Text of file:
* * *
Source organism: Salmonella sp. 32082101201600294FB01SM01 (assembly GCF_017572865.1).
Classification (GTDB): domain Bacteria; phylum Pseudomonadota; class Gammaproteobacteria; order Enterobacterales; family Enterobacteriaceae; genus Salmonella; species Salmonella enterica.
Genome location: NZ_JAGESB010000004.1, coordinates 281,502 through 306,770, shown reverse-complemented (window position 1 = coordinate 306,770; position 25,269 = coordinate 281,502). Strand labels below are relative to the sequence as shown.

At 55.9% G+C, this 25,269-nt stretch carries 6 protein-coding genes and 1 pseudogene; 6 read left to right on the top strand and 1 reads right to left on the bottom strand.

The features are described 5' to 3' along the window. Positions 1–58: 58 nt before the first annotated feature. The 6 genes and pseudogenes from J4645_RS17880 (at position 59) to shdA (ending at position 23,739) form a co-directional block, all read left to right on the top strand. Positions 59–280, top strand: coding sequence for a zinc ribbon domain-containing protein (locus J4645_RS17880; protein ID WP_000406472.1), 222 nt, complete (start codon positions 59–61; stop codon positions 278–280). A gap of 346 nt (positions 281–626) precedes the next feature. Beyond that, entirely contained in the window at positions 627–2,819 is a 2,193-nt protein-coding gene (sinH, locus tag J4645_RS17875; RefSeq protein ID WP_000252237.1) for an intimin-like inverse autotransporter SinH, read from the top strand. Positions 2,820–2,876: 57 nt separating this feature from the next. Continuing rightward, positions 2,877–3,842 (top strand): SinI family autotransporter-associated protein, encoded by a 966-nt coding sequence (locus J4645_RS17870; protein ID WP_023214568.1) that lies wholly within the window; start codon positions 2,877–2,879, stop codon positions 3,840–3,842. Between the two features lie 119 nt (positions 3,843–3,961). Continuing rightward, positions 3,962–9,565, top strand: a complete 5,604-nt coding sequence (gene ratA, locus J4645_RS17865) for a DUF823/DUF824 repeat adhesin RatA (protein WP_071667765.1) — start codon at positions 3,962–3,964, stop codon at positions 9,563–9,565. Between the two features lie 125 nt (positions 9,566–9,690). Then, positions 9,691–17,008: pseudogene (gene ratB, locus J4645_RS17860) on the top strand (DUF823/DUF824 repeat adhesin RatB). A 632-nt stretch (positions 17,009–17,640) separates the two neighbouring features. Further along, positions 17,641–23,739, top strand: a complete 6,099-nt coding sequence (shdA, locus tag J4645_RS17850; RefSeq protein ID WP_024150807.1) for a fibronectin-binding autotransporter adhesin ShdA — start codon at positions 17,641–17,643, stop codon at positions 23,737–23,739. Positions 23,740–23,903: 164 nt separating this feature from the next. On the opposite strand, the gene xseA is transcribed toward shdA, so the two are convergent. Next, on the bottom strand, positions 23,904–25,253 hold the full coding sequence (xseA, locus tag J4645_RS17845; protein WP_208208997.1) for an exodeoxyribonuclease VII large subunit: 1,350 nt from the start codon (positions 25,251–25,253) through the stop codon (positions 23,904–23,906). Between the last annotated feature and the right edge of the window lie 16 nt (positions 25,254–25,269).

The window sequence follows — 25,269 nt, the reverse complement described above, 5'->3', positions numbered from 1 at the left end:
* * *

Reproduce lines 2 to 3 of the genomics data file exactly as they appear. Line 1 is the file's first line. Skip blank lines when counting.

Classification (GTDB): domain Bacteria; phylum Pseudomonadota; class Gammaproteobacteria; order Enterobacterales; family Enterobacteriaceae; genus Salmonella; species Salmonella enterica.
Genome location: NZ_JAGESB010000004.1, coordinates 281,502 through 306,770, shown reverse-complemented (window position 1 = coordinate 306,770; position 25,269 = coordinate 281,502). Strand labels below are relative to the sequence as shown.